The President Biya has won all three previous elections since multiparty politics were reintroduced in Cameroon in 1990. On all those occasions, the opposition cried foul, alleging widespread fraud – but to no avail.
In 2008, the 78-year-old Biya eliminated term limits from the constitution to allow him run again. He faces a history-making 22 challengers in the one-round ballot billed for Sunday, 9 October, and observers say he will likely win another seven-year mandate.
They are pointing to the fractured nature of the opposition, the large number of candidates, their weak public support, high voter apathy as well as nationwide hegemony enjoyed by Biya’s ruling Cameroon Peoples’ Democratic Movement party, the CPDM.
Dr Abgor Ambang, a political analyst and lecturer at the University of Yaoundé, says increasing state grants for financing campaigns may explain the rise in number of presidential aspirants from 16 at the last election in 2004 to 22 today.
"When you legalize about 243 political parties in a country," says Ambang,"the [main purpose] of a political party is the quest for state power. This is not the moment to ask those questions. All of us know this problem of ghost parties in Cameroon. We are reducing a solemn event to a kind of stock exchange exercise where you have snipers and political merchants go and plough in money to make some gains."
The main opposition party, the Social Democratic Front, has traditionally emerged runner up in previous elections. Observers say once again, the real fight will be between the CPDM and the SDF.
Its leader, Ni John Fru Ndi, says most of the currently existing parties have been set up by Biya to destabilize the opposition. But Biya’s supporters say it is a clear sign of advancing democracy.
Election fever is steadily gaining momentum as the presidential aspirants crisscross the country, wooing the electorate and making unsustainable promises if elected. Biya has himself hit the campaign trail, with a first outing to Maroua in the country’s far north region.
He says his vision to transform Cameroon into an emerging economy by 2035 will become reality over the next seven years. Biya says he will set up the yet-to-be created senate and constitutional council, intensify the fight against corruption, undertake major infrastructure projects in the energy and transport sectors, relaunch agriculture and improve healthcare among others.
But critics insist 30 years of Biya’s rule has left Cameroon grappling to emerge from underdevelopment, sluggish growth, prevalent poverty and chronic corruption despite its vast natural resources. Many say his likely reelection will not herald any substantial change. Serge Nloga is a resident of the country’s largest city and commercial hub, Douala.
"I don’t think so," says Nloga. "Not at all! But in every case as a citizen, I am obliged to vote. But I don’t think it will change anything."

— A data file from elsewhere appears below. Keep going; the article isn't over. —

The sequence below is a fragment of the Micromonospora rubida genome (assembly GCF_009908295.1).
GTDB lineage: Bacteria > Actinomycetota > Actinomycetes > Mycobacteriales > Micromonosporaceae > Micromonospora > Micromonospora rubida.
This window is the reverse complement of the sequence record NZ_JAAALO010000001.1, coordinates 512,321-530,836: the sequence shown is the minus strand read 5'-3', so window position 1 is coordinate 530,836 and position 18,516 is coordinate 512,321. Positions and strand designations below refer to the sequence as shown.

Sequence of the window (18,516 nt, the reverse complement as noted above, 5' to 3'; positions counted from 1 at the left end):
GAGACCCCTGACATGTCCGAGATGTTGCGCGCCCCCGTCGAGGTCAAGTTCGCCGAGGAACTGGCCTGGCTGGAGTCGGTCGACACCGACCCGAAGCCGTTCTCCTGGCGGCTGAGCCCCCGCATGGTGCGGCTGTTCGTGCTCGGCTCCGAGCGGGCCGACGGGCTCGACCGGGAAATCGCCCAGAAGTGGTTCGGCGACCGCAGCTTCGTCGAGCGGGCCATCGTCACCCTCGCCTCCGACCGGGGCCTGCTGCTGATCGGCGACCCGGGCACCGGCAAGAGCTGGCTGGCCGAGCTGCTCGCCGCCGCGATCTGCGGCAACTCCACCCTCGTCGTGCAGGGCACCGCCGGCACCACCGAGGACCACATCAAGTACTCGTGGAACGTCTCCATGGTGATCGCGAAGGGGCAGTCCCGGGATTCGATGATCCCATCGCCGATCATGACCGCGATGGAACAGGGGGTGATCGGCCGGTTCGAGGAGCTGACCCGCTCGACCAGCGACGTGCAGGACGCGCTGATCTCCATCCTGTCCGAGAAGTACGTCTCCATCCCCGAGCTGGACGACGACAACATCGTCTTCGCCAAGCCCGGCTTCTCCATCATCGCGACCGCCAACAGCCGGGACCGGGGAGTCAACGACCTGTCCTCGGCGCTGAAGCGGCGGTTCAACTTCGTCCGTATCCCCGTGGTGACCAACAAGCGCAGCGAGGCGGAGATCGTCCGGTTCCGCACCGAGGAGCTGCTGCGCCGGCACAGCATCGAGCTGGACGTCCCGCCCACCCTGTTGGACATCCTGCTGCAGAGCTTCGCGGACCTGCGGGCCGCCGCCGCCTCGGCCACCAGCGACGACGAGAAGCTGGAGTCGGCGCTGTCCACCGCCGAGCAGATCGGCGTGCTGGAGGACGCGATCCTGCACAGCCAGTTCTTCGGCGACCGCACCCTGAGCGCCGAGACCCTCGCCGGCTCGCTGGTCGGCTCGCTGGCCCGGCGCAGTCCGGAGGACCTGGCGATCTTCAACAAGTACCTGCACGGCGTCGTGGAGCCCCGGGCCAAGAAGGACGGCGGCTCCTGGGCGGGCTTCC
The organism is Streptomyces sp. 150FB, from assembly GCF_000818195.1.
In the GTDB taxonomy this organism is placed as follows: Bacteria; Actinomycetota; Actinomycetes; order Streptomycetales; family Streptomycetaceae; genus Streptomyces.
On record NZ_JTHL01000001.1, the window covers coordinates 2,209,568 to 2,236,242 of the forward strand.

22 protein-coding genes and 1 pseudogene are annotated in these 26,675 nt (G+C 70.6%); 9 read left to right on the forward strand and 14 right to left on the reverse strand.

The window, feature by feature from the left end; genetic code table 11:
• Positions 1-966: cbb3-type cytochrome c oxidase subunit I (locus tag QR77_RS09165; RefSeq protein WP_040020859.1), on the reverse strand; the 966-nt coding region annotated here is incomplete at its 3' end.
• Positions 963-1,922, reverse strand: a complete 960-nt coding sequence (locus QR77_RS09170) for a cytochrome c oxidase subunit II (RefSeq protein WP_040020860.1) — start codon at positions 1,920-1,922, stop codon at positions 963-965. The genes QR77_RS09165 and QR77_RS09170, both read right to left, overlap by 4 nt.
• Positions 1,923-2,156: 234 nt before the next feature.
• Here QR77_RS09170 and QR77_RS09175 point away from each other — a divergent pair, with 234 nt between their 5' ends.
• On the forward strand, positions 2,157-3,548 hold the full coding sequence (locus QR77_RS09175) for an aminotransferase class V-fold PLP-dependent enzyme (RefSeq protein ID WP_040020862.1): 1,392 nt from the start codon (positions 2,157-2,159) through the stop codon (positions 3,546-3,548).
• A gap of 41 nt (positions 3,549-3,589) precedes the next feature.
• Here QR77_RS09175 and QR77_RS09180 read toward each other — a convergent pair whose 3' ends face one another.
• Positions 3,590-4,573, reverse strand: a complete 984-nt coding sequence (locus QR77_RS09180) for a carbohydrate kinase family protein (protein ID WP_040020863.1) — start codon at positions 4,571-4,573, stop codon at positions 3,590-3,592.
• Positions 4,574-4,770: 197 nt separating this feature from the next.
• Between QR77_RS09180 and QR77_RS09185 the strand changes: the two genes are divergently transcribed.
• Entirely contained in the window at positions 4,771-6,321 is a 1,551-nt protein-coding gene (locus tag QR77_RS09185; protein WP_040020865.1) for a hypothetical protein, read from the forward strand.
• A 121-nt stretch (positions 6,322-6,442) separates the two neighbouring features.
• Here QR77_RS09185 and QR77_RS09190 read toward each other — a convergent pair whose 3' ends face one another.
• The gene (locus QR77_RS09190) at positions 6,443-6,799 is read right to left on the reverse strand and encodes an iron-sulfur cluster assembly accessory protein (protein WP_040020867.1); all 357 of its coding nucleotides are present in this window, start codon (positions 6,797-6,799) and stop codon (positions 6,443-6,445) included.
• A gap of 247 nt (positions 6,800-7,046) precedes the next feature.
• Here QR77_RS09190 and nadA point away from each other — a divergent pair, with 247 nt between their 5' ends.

And across the country, many are complaining they cannot find their voter cards despite parrticiping the voters registration drive. Others say their names are not included on voter lists.
The prevailing impression within the opposition is that such complaints indicate planned malpractice being orchestrated by the government and the elections management body, Elections Cameroon, or ELECAM. Elizabeth Tamanjong is the SDF’s secretary general.
"Everything is being put in place by the regime and ELECAM is fraudulent," she says. "They don’t want transparent elections. Why do I say this? The issues of double voter cards – even the names of dead people are on voter lists. It is really embarrassing. I have had people calling me from the whole national territory to tell me some have four, five voter cards.
ELECAM was created in 2008 and has frequently come under heavy opposition criticism as most of its members are from the ruling party. But officials say they are keen on conducting a free and fair poll.
The SDF’s Fru Ndi says the government and ELECAM will be held responsible if things go sour after the election. He says it’s the last time he is running for the post of president and intends to set up a three-year transitional government as well as a four-state federation.
"I want Mr Biya’s government to take note that Cameroonians are politically aware and very sensitive and that’s why they boycotted the registration," says Fru Ndi. "We had to push them hard to register. They are saying that they’re to vote for the last time and to defend their votes so that they shouldn’t rig them again."
A year ago, Fru Ndi threatened to boycott and possibly disrupt the election if the government failed to enact reforms. The government reacted by appointing civil society actors into ELECAM. Now, he says will change his mind and encourage demonstrations if the election results are doctored.
But in the streets of Douala, many say they would abstain from protests. Maureen Ndi is from the same region as the SDF leader.
"I’m not ready to join in any protests," says Ndi. "I believe that the happenings in other countries like Ivory Coast, Egypt and Libya are too fresh in our memories and if it has to happen here, it would be terrible. We have never experienced war. Cameroonians are suffering, but we want peace."
Over 24,000 polling stations nationwide will open at 8am and close at 6 pm Sunday. This year marks the first time Cameroonians living overseas will participate in the presidential election. Results are not expected until a few days later and they will be proclaimed by the Supreme Court, acting in place of the Constitutional Council.